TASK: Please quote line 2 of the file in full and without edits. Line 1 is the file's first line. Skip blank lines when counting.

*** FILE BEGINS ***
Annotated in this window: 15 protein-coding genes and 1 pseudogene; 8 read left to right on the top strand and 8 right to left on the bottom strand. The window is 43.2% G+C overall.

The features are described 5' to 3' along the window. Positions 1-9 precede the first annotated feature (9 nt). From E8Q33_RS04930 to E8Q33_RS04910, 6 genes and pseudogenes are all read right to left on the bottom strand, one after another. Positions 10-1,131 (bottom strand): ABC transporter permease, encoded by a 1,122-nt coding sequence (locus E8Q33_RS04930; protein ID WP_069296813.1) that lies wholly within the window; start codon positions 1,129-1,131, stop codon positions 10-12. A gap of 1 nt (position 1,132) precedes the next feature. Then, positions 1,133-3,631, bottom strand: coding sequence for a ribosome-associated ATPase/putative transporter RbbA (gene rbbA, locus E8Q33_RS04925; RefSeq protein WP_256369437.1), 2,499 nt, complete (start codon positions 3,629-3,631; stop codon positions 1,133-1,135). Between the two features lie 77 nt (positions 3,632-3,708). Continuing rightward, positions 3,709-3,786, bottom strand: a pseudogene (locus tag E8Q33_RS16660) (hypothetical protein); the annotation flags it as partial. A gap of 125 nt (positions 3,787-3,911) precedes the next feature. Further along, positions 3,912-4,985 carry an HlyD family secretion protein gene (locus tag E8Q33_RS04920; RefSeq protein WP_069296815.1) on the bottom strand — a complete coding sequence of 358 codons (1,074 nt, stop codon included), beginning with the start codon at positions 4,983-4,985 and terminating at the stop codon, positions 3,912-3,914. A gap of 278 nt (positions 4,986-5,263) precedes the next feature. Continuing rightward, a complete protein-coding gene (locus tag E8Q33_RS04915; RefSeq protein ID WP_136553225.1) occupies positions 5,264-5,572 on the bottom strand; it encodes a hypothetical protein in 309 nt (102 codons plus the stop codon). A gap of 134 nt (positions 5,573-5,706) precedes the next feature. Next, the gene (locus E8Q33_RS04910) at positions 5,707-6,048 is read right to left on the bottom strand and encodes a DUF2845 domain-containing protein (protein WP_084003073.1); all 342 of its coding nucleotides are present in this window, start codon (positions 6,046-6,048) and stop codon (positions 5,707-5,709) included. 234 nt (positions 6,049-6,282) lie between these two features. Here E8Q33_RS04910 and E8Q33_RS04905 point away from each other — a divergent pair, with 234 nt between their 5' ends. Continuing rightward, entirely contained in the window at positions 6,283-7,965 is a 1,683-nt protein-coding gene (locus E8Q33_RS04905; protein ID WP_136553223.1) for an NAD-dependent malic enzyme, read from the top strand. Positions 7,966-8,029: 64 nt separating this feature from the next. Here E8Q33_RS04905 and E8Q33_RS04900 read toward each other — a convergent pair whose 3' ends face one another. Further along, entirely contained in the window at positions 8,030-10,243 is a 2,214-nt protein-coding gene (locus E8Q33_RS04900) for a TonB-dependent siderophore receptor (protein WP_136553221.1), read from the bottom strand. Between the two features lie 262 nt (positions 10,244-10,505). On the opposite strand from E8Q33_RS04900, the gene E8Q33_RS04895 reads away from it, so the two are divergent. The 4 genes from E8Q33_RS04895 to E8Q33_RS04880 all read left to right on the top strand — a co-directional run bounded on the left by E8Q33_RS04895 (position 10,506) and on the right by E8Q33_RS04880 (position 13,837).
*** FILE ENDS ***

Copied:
The features are described 5' to 3' along the window. Positions 1-9 precede the first annotated feature (9 nt). From E8Q33_RS04930 to E8Q33_RS04910, 6 genes and pseudogenes are all read right to left on the bottom strand, one after another. Positions 10-1,131 (bottom strand): ABC transporter permease, encoded by a 1,122-nt coding sequence (locus E8Q33_RS04930; protein ID WP_069296813.1) that lies wholly within the window; start codon positions 1,129-1,131, stop codon positions 10-12. A gap of 1 nt (position 1,132) precedes the next feature. Then, positions 1,133-3,631, bottom strand: coding sequence for a ribosome-associated ATPase/putative transporter RbbA (gene rbbA, locus E8Q33_RS04925; RefSeq protein WP_256369437.1), 2,499 nt, complete (start codon positions 3,629-3,631; stop codon positions 1,133-1,135). Between the two features lie 77 nt (positions 3,632-3,708). Continuing rightward, positions 3,709-3,786, bottom strand: a pseudogene (locus tag E8Q33_RS16660) (hypothetical protein); the annotation flags it as partial. A gap of 125 nt (positions 3,787-3,911) precedes the next feature. Further along, positions 3,912-4,985 carry an HlyD family secretion protein gene (locus tag E8Q33_RS04920; RefSeq protein WP_069296815.1) on the bottom strand — a complete coding sequence of 358 codons (1,074 nt, stop codon included), beginning with the start codon at positions 4,983-4,985 and terminating at the stop codon, positions 3,912-3,914. A gap of 278 nt (positions 4,986-5,263) precedes the next feature. Continuing rightward, a complete protein-coding gene (locus tag E8Q33_RS04915; RefSeq protein ID WP_136553225.1) occupies positions 5,264-5,572 on the bottom strand; it encodes a hypothetical protein in 309 nt (102 codons plus the stop codon). A gap of 134 nt (positions 5,573-5,706) precedes the next feature. Next, the gene (locus E8Q33_RS04910) at positions 5,707-6,048 is read right to left on the bottom strand and encodes a DUF2845 domain-containing protein (protein WP_084003073.1); all 342 of its coding nucleotides are present in this window, start codon (positions 6,046-6,048) and stop codon (positions 5,707-5,709) included. 234 nt (positions 6,049-6,282) lie between these two features. Here E8Q33_RS04910 and E8Q33_RS04905 point away from each other — a divergent pair, with 234 nt between their 5' ends. Continuing rightward, entirely contained in the window at positions 6,283-7,965 is a 1,683-nt protein-coding gene (locus E8Q33_RS04905; protein ID WP_136553223.1) for an NAD-dependent malic enzyme, read from the top strand. Positions 7,966-8,029: 64 nt separating this feature from the next. Here E8Q33_RS04905 and E8Q33_RS04900 read toward each other — a convergent pair whose 3' ends face one another. Further along, entirely contained in the window at positions 8,030-10,243 is a 2,214-nt protein-coding gene (locus E8Q33_RS04900) for a TonB-dependent siderophore receptor (protein WP_136553221.1), read from the bottom strand. Between the two features lie 262 nt (positions 10,244-10,505). On the opposite strand from E8Q33_RS04900, the gene E8Q33_RS04895 reads away from it, so the two are divergent. The 4 genes from E8Q33_RS04895 to E8Q33_RS04880 all read left to right on the top strand — a co-directional run bounded on the left by E8Q33_RS04895 (position 10,506) and on the right by E8Q33_RS04880 (position 13,837).